Woman’s prior hardship served 
as fertilizer for garden project

Kim Wille of Growing Food Forward describes to students in the sustainable science class at Yampah Mountain High School that the seeds in the packet she’s holding are descendants of plants grown by Thomas Jefferson in his garden at Monticello. Wille’s organization promotes community gardening and donations of some of the resulting yield as a way of relieving hunger from Parachute to Aspen. Growing Food Forward last year helped provide more than 8,600 pounds of fresh produce to Lift-Up, a local organization that provides food for the needy.



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Kim Wille of Growing Food Forward describes to students in the sustainable science class at Yampah Mountain High School that the seeds in the packet she’s holding are descendants of plants grown by Thomas Jefferson in his garden at Monticello. Wille’s organization promotes community gardening and donations of some of the resulting yield as a way of relieving hunger from Parachute to Aspen. Growing Food Forward last year helped provide more than 8,600 pounds of fresh produce to Lift-Up, a local organization that provides food for the needy.

An animated Kim Wille talks about starting small plants after a class during which sustainable science students at Yampah Mountain High School learned how to germinate seeds inside of moist napkins placed in plastic bags.



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An animated Kim Wille talks about starting small plants after a class during which sustainable science students at Yampah Mountain High School learned how to germinate seeds inside of moist napkins placed in plastic bags.

Kim Wille talks about plans for growing food in the green house at Yampah Mountain High School. The dirt in the green house has been fallow all winter as they try to eliminate an invasion of weeds.



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Kim Wille talks about plans for growing food in the green house at Yampah Mountain High School. The dirt in the green house has been fallow all winter as they try to eliminate an invasion of weeds.

Kim Wille, second from left, counts out 10 seeds from a packet as she teaches sustainable science students how to germinate seeds to check the viability of those in the older packets. From left to right are Rabecca Sirotek of Rifle, Haley Blea of New Castle and Kaycee Womack of Rifle.



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Kim Wille, second from left, counts out 10 seeds from a packet as she teaches sustainable science students how to germinate seeds to check the viability of those in the older packets. From left to right are Rabecca Sirotek of Rifle, Haley Blea of New Castle and Kaycee Womack of Rifle.

A minute example of Kim Wille’s large collection of seeds are packets of descendants from plants grown by Thomas Jefferson in his Monticello garden in the late 1700s, bottom, and artistic covers of packets from Seed Library.



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A minute example of Kim Wille’s large collection of seeds are packets of descendants from plants grown by Thomas Jefferson in his Monticello garden in the late 1700s, bottom, and artistic covers of packets from Seed Library.

Kim Wille carries a box of seeds and germination supplies down the hall from the science room to the art room at Yampah Mountain High School as she prepares to teach the science students how to germinate seeds in moist napkins. Wille runs Growing Food Forward, which feeds the hungry from Aspen to Rifle.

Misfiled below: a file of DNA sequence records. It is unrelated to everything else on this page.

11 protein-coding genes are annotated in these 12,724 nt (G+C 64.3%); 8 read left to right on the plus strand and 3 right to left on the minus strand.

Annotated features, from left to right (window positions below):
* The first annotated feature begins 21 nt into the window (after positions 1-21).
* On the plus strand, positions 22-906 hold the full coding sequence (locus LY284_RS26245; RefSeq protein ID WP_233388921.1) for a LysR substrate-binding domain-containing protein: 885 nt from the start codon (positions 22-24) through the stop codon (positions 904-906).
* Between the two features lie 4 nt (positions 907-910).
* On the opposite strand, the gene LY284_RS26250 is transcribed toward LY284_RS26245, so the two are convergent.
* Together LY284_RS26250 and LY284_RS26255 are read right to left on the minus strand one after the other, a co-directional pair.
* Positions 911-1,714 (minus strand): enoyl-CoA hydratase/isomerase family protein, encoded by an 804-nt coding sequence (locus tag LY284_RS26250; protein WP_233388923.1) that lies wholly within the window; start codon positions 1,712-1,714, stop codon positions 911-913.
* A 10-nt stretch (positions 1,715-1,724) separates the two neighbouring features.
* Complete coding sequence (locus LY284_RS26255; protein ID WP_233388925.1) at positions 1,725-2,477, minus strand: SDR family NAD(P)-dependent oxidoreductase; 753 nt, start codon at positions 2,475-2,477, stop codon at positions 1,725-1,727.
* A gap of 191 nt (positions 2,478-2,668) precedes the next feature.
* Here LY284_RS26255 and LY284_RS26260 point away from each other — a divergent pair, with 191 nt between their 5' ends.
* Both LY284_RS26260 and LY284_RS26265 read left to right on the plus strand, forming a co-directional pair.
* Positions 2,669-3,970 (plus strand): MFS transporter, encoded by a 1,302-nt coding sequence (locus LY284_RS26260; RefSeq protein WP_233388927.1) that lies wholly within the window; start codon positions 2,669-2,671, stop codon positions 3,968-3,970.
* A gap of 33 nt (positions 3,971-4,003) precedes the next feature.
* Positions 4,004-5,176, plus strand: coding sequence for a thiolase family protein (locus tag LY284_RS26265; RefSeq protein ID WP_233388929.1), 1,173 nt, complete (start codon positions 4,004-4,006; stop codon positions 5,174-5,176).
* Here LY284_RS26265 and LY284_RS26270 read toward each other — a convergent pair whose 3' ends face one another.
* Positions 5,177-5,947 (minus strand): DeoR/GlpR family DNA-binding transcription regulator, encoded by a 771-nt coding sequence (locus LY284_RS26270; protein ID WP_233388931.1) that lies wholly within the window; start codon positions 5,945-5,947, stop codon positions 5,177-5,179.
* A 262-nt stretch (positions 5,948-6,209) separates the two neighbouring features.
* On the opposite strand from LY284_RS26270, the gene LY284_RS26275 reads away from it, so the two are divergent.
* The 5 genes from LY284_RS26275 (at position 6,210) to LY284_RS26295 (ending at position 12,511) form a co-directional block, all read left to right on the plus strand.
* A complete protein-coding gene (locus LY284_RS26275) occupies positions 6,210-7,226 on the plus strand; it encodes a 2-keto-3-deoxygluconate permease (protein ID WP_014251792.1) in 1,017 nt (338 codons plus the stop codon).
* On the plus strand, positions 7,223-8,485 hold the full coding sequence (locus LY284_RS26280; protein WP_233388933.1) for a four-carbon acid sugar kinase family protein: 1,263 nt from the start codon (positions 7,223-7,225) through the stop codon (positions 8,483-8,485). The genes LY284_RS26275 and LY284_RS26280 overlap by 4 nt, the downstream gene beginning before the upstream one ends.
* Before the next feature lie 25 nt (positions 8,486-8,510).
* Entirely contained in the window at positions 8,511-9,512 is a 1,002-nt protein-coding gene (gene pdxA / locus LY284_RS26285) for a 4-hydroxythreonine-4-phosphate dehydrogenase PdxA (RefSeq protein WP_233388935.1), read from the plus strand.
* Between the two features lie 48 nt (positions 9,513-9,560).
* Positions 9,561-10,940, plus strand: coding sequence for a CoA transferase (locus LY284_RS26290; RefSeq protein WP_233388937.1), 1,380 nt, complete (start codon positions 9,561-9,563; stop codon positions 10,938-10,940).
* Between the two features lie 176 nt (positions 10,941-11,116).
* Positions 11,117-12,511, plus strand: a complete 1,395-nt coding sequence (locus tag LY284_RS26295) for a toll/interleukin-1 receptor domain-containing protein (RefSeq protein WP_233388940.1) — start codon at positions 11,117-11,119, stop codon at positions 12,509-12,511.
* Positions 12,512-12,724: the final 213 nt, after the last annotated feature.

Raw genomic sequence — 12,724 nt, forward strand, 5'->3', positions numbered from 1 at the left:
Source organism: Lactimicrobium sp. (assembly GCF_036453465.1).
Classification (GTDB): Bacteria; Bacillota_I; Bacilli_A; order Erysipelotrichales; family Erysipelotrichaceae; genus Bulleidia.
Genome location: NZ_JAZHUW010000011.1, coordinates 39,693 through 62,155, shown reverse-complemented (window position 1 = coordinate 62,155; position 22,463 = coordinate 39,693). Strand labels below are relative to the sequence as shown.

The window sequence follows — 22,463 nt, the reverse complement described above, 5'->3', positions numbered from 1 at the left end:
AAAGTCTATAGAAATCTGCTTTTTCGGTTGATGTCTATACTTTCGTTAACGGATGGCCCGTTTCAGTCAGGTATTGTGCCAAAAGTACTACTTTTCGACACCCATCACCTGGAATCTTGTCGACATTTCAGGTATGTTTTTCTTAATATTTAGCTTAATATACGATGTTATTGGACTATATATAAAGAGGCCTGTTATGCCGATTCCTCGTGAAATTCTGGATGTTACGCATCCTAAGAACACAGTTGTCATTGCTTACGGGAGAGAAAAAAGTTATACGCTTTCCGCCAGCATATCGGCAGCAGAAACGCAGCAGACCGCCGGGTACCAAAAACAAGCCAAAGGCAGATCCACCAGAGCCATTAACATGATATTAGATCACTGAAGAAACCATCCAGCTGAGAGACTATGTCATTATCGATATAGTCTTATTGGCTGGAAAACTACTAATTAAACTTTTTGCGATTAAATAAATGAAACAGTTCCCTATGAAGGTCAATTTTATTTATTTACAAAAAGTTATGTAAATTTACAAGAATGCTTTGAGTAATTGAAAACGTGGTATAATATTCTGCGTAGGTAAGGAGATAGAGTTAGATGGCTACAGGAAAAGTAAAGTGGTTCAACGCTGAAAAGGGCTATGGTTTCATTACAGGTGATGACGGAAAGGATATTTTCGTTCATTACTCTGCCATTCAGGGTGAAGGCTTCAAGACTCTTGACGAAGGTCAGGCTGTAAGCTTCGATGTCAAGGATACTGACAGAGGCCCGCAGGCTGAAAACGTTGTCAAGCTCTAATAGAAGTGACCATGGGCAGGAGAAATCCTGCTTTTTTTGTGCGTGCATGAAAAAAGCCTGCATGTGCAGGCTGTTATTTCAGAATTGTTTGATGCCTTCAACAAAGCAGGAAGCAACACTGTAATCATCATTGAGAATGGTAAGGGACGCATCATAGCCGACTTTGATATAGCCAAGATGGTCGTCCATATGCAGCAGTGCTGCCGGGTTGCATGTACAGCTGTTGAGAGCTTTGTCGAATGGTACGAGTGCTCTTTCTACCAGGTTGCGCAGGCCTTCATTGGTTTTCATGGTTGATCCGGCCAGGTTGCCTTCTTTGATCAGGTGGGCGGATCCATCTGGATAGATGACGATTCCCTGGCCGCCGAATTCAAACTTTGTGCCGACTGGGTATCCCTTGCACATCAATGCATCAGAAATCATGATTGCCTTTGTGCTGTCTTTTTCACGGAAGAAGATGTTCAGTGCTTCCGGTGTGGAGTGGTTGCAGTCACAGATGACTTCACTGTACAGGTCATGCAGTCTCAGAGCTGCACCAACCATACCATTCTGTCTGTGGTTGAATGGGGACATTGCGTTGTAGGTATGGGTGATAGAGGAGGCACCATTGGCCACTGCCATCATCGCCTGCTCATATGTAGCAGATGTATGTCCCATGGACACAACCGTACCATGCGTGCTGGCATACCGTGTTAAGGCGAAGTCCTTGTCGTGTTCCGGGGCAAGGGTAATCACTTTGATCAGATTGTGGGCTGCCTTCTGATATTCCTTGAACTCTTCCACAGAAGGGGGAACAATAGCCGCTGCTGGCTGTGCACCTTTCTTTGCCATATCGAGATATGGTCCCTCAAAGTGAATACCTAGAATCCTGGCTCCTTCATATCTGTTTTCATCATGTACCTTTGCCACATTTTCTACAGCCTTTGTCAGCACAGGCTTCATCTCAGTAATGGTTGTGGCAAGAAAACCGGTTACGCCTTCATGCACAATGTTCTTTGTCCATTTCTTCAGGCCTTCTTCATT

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Kim Wille carries a box of seeds and germination supplies down the hall from the science room to the art room at Yampah Mountain High School as she prepares to teach the science students how to germinate seeds in moist napkins. Wille runs Growing Food Forward, which feeds the hungry from Aspen to Rifle.

QUICKREAD

Kim Doyle Wille

Age: 59

Years in western Colorado: 39

One thing most people don’t know about me: “Twenty years ago while (I was) checking out at our local El Jebel City Market, Princess Diana, dressed in everyday clothes and with princes William and Harry and a couple of low-profile bodyguards, got in line right behind me. We had a brief exchange and Prince Harry chimed in, too. At the time, I had shoulder-length hair with the exception of a waist-length, thin braid down my back. As I was putting my groceries in my car, I realized the Royals were near when I heard Prince Harry say, ‘Mum, did you see that lady’s (braid) down her back? Why does she only grow part of her hair that way?’ Princess Diana responded, ‘I don’t know. Harry — why don’t you ask her?’ We ended up having a great conversation, with them telling me how much they loved Colorado, that they’d been bowling at El Jebowl (in El Jebel) the night before, were going to go rafting that day, and were enjoying staying at Goldie Hawn and Kurt Russell’s house. I ... used to play soccer with Kurt for a few years, whenever he was in Aspen, so we had a great conversation, once (Princess Diana) learned that connection and that I played ‘football.’”



During seven years of unemployment, Kim Doyle Wille came to rely on cheap but unhealthy food and paid the price.

Her weight blossomed, her teeth hurt, she was becoming depressed, she wasn’t eating fresh produce, and none was available at the local food pantries.

“Obesity and hunger are two sides of the same malnutrition coin,” Wille says now.

Since her own trying days, Wille has managed to fashion a job for herself that lets her help combat the very problem she saw besetting her and others during the economic downturn.

She is founder and executive director of Growing Food Forward, which promotes community gardening and donations of some of the resulting yield as a way of relieving hunger from Parachute to Aspen.

Working with Garfield County’s LiveWell obesity prevention program, Growing Food Forward last year helped supply more than 8,600 pounds of fresh produce to Lift-Up, a local organization that provides food for the needy. Lift-Up Executive Director Kim Loving said that has helped Lift-Up participate in a national trend of pantries trying to shift to providing healthier food to clients.